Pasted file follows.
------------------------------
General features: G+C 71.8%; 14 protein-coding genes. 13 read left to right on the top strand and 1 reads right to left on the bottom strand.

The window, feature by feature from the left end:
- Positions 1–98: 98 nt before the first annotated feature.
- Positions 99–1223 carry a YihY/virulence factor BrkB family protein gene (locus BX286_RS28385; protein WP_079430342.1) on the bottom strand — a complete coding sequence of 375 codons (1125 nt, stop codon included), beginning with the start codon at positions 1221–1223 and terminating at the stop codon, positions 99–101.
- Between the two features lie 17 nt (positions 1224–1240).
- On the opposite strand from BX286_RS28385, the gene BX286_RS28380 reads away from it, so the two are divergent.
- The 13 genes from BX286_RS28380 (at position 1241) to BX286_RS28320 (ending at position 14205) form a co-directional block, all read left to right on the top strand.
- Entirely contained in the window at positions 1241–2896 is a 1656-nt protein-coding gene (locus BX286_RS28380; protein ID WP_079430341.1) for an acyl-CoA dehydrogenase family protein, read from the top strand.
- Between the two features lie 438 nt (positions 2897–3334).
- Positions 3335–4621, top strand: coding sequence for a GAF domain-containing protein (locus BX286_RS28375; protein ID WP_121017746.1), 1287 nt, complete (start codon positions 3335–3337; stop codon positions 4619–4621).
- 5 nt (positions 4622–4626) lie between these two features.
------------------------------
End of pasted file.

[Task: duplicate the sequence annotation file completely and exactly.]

General features: G+C 71.8%; 14 protein-coding genes. 13 read left to right on the top strand and 1 reads right to left on the bottom strand.

The window, feature by feature from the left end:
- Positions 1–98: 98 nt before the first annotated feature.
- Positions 99–1223 carry a YihY/virulence factor BrkB family protein gene (locus BX286_RS28385; protein WP_079430342.1) on the bottom strand — a complete coding sequence of 375 codons (1125 nt, stop codon included), beginning with the start codon at positions 1221–1223 and terminating at the stop codon, positions 99–101.
- Between the two features lie 17 nt (positions 1224–1240).
- On the opposite strand from BX286_RS28385, the gene BX286_RS28380 reads away from it, so the two are divergent.
- The 13 genes from BX286_RS28380 (at position 1241) to BX286_RS28320 (ending at position 14205) form a co-directional block, all read left to right on the top strand.
- Entirely contained in the window at positions 1241–2896 is a 1656-nt protein-coding gene (locus BX286_RS28380; protein ID WP_079430341.1) for an acyl-CoA dehydrogenase family protein, read from the top strand.
- Between the two features lie 438 nt (positions 2897–3334).
- Positions 3335–4621, top strand: coding sequence for a GAF domain-containing protein (locus BX286_RS28375; protein ID WP_121017746.1), 1287 nt, complete (start codon positions 3335–3337; stop codon positions 4619–4621).
- 5 nt (positions 4622–4626) lie between these two features.